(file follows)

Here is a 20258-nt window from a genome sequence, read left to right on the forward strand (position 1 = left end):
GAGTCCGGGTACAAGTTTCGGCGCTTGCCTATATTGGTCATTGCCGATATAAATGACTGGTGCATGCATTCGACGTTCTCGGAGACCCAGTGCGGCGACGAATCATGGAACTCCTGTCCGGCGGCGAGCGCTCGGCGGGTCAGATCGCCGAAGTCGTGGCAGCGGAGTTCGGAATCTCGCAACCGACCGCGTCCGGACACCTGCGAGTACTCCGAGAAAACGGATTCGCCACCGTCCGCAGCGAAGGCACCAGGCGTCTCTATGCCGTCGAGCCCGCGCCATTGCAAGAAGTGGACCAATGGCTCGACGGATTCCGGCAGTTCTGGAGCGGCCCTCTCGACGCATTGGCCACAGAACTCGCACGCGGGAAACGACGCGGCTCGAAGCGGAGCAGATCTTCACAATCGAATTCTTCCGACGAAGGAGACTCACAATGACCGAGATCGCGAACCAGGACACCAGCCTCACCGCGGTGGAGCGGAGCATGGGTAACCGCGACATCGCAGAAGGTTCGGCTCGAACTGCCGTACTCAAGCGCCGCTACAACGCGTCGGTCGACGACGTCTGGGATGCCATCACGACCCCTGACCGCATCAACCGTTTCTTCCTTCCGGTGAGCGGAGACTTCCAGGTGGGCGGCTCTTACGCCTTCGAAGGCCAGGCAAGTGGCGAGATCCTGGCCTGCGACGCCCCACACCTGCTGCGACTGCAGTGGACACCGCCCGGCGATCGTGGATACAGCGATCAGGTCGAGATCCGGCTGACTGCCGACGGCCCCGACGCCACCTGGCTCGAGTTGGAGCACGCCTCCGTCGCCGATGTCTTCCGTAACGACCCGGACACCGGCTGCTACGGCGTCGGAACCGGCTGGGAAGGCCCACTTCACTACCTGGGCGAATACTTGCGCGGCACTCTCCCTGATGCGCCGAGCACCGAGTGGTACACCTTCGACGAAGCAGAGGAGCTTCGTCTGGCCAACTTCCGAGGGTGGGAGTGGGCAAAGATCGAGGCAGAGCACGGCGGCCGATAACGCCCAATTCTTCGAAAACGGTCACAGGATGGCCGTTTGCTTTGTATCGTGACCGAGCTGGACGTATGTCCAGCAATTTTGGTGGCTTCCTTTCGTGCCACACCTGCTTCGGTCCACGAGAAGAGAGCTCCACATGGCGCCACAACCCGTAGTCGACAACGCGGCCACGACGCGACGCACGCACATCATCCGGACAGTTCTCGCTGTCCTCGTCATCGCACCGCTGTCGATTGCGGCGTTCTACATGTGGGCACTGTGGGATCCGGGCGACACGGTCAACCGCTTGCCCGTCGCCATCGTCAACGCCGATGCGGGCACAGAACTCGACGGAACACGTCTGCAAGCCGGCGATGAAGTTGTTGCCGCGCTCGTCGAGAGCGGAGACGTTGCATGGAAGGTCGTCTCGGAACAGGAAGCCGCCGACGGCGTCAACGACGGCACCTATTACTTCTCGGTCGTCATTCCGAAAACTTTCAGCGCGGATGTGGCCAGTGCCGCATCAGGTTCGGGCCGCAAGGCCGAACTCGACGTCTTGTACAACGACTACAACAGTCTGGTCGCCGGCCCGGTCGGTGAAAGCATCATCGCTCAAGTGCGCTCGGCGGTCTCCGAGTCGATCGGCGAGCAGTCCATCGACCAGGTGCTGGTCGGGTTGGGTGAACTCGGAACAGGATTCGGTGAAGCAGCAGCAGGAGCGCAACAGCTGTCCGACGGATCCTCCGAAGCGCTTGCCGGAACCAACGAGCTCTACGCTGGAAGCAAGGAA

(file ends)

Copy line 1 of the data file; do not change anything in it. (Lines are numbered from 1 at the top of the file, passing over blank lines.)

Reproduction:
Here is a 20258-nt window from a genome sequence, read left to right on the forward strand (position 1 = left end):